"Untold Human Suffering" Unavoidable As World Scientists Declare Climate Emergency


Madison Dapcevich


Madison Dapcevich

Freelance Writer and Fact-Checker

Madison is a freelance science reporter and full-time fact-checker based in the wild Rocky Mountains of western Montana.

Freelance Writer and Fact-Checker


Aerial view from space of the fires that burned in the Amazon earlier this year. OSORIOartist/Shutterstock

Unless the world mitigates its actions associated with climate change, “untold human suffering” will be unavoidable, according to a new study signed by a coalition of more than 11,000 scientists in 153 countries.

Data published in the journal BioScience suggests that current measures are not enough to prevent the looming “climate emergency”, prompting a moral obligation of signatories to "clearly warn humanity of any catastrophic threat.”


"Despite 40 years of major global negotiations, we have continued to conduct business as usual and have failed to address this crisis," said research co-lead William Ripple, from OSU College of Forestry, in a statement. "Climate change has arrived and is accelerating faster than many scientists expected."

To combat this, the report calls for “major transformations in the ways our global society functions and interacts with natural ecosystems,” highlighting six “vital signs” that should be utilized by policymakers, the public, and the private sector in order to realign priorities and track progress. In order to reduce the harm associated with climate change, the authors focus on changes in the production of energy, cutting short-lived pollution emissions, protecting important natural systems, changing food-related practices, shifting economic values, and stabilizing the global population.

"Mitigating and adapting to climate change while honoring the diversity of humans entails major transformations in the ways our global society functions and interacts with natural ecosystems,” wrote the authors, adding that current global movements are encouraging action from world leaders. “As an Alliance of World Scientists, we stand ready to assist decision-makers in a just transition to a sustainable and equitable future."

Flooding level shown against a speed limit sign in Finchfield, IA. Don Becker, USGS

The researchers note that massive, global conservation practices must take place to replace fossil fuels with renewable energy and ensure that fossil fuel stocks remain in the ground. This may be done by eliminating subsidies to fossil fuel companies and by imposing carbon fees, they argue. Additionally, emissions of short-lived pollutants like methane and soot must be scaled back. Doing so could reduce global warming by more than 50 percent in the next few decades.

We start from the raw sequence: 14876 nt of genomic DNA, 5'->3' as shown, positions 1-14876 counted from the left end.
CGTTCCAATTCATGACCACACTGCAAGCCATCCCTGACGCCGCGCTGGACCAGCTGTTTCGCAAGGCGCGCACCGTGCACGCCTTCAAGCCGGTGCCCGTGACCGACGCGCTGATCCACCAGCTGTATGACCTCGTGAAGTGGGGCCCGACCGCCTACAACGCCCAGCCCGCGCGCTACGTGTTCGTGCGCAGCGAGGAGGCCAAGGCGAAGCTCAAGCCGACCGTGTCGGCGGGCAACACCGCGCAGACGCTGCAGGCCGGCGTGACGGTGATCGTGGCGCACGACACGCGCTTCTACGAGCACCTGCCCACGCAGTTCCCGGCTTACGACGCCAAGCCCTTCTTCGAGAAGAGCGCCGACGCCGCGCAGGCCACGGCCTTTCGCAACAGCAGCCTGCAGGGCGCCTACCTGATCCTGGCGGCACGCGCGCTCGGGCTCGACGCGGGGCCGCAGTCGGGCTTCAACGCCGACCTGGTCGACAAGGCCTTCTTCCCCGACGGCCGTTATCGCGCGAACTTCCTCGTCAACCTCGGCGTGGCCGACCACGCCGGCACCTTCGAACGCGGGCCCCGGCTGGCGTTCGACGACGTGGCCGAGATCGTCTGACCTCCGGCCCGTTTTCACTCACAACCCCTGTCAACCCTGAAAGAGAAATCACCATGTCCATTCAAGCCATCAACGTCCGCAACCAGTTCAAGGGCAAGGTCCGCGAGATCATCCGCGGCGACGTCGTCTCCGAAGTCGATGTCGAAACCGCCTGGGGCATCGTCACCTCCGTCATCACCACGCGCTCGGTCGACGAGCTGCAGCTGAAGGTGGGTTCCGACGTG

The way in which people interact with the world around them could have a profound impact as well. For example, restoring and protecting ecosystems that have the potential to sequester atmospheric carbon – such as peatlands, forests, and grasslands – could help to combat carbon emissions, while preserving mangroves and wetlands could mitigate the effects of rising sea levels and flooding.

Behaviors also need to change, the signatories argue. Reducing reliance on animal products and shifting towards plant-based diets could reduce emissions of methane and other greenhouse gas emissions that are a byproduct of massive agricultural practices. Additionally, reducing meat consumption would free up land previously used for growing livestock feed to grow food for people. Economic priorities must shift from a goal of growing gross domestic product to one that maintains long-term sustainability. Lastly, the authors argue that stabilizing the growing global population to no more than 200,000 births per day will help cut back on the use of resources. By comparison, a 2011 estimate projected that 360,000 people are born every day around the world.

There is much improvement in the fight against climate change. The authors say that decreases in global birth rates and increases in wind and solar power, among others, have helped to spur new movements, but there is still much work to be done.

"Global surface temperature, ocean heat content, extreme weather and its costs, sea level, ocean acidity, and area burned in the United States are all rising," Ripple said. "Globally, ice is rapidly disappearing as demonstrated by decreases in minimum summer Arctic sea ice, Greenland and Antarctic ice sheets, and glacier thickness. All of these rapid changes highlight the urgent need for action."


Grassroots movements that are “demanding change” of their political leaders are major progress, yet it is just the beginning, the scientists conclude.

USDA Forest Service Tallac Hotshots capture the sun glowing in the distance as the Carr fire burns in California in July 2018. Forest Service photo by Gaule/Jones


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